is the best:—

'Optimua illo animi vindex, Uodentia pectus
Vincula qui rupit, dedoluitque semel,'!

Neither is the ancient rule amiss, to bend nature as a wand, to a contrary extreme, whereby to set it right; understanding it where the contrary extreme is no vice. Let not a man force a habit upon himself with a perpetual continuance, but with some intermission, for both the pause reinforceth the new onset; and if a man that is not perfect be ever in practice, he shall as well practise his errors as his abilities, and induce one habit of both; and there is no means to help this but by seasonable intermission. But let not a man trust his victory over his nature too far, for nature will lie buried a great time, and yet revive upon the occasion or temptation; like as it was with JJsop's damsel, turned from a eat to a woman, who sat very demurely at the board's end till a mouse ran before her; therefore, let a man either avoid the occasion altogether, or put himself often to it, that he may be little moved with it.;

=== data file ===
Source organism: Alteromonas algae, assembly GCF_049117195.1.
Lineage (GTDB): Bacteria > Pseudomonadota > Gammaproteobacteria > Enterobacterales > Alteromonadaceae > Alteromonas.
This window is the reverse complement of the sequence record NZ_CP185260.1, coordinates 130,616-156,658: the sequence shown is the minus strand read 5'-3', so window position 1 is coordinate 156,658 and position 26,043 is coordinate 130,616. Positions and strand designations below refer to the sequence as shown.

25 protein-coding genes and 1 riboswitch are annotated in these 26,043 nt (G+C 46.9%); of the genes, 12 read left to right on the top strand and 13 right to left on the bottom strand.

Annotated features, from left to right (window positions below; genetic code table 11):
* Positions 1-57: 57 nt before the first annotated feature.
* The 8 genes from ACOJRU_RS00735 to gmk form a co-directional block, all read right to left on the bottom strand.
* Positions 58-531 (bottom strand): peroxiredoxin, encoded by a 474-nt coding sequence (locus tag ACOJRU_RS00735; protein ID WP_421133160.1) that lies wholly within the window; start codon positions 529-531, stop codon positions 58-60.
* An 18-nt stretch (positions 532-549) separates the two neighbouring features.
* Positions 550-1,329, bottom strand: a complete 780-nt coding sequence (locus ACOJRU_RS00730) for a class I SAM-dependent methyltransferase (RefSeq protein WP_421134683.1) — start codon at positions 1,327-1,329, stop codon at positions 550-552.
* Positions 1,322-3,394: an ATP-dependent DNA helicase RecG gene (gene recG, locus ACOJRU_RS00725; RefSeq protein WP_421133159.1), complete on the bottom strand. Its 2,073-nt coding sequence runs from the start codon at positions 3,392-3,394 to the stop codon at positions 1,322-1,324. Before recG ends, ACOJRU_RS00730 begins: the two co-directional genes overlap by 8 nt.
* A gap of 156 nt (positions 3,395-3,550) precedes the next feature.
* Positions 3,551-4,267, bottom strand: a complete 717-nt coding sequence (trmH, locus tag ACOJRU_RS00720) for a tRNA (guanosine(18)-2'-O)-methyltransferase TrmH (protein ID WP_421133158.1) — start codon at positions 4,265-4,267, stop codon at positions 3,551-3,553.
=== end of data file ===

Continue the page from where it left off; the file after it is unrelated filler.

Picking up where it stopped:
1 Importune. Importunate; troublesome. Soo pogo 105.

2 'Ho is tho best nssertor of the soul, who bursts the bonds that gall his brosot, and buffers all, nt oucc.'—Ovid, It. Amor. 293.

L ..

A man's nature is best perceived in privateness,1 for there is no affectation in passion; for that putteth a man out of his precepts: and in a new case or experiment, for there custom leaveth him. They are happy men whose natures sort2 with their vocations ;3 otherwise they may say, 'Multum incola fuit anima mea/ * when they converse5 in those things they do not affect.6 In studies, whatsoever a man commandeth upon himself, let him set hours for it; but whatsoever is agreeable to his nature, let him take no care for any set times; for his thoughts will fly to it of themselves, so as the spaces of other business or studies will suffice. A man's nature runs either to herbs or weeds; therefore let him seasonably water the one, and destroy the other.